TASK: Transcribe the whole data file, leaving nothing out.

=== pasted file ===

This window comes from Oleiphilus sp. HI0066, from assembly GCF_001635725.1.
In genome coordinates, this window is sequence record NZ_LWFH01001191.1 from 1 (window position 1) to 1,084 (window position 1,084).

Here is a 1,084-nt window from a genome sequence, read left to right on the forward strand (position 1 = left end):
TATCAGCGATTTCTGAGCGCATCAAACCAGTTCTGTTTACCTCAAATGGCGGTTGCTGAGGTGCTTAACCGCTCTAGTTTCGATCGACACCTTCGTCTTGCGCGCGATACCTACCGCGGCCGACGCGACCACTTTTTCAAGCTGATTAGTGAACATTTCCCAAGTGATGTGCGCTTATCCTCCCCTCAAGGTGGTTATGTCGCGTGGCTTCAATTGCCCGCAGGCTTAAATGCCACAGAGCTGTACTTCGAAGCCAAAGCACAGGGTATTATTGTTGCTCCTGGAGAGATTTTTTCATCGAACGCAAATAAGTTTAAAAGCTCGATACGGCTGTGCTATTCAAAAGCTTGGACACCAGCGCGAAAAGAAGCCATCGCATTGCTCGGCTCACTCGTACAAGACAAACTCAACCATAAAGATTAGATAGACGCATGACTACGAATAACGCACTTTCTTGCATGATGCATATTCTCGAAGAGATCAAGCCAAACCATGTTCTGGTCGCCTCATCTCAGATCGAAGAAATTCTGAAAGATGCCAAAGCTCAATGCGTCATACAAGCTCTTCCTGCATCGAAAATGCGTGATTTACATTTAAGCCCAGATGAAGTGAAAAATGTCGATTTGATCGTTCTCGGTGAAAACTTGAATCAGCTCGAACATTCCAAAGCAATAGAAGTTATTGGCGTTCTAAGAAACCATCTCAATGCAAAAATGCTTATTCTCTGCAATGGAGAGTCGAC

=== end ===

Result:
This window comes from Oleiphilus sp. HI0066, from assembly GCF_001635725.1.
In genome coordinates, this window is sequence record NZ_LWFH01001191.1 from 1 (window position 1) to 1,084 (window position 1,084).

Here is a 1,084-nt window from a genome sequence, read left to right on the forward strand (position 1 = left end):
TATCAGCGATTTCTGAGCGCATCAAACCAGTTCTGTTTACCTCAAATGGCGGTTGCTGAGGTGCTTAACCGCTCTAGTTTCGATCGACACCTTCGTCTTGCGCGCGATACCTACCGCGGCCGACGCGACCACTTTTTCAAGCTGATTAGTGAACATTTCCCAAGTGATGTGCGCTTATCCTCCCCTCAAGGTGGTTATGTCGCGTGGCTTCAATTGCCCGCAGGCTTAAATGCCACAGAGCTGTACTTCGAAGCCAAAGCACAGGGTATTATTGTTGCTCCTGGAGAGATTTTTTCATCGAACGCAAATAAGTTTAAAAGCTCGATACGGCTGTGCTATTCAAAAGCTTGGACACCAGCGCGAAAAGAAGCCATCGCATTGCTCGGCTCACTCGTACAAGACAAACTCAACCATAAAGATTAGATAGACGCATGACTACGAATAACGCACTTTCTTGCATGATGCATATTCTCGAAGAGATCAAGCCAAACCATGTTCTGGTCGCCTCATCTCAGATCGAAGAAATTCTGAAAGATGCCAAAGCTCAATGCGTCATACAAGCTCTTCCTGCATCGAAAATGCGTGATTTACATTTAAGCCCAGATGAAGTGAAAAATGTCGATTTGATCGTTCTCGGTGAAAACTTGAATCAGCTCGAACATTCCAAAGCAATAGAAGTTATTGGCGTTCTAAGAAACCATCTCAATGCAAAAATGCTTATTCTCTGCAATGGAGAGTCGAC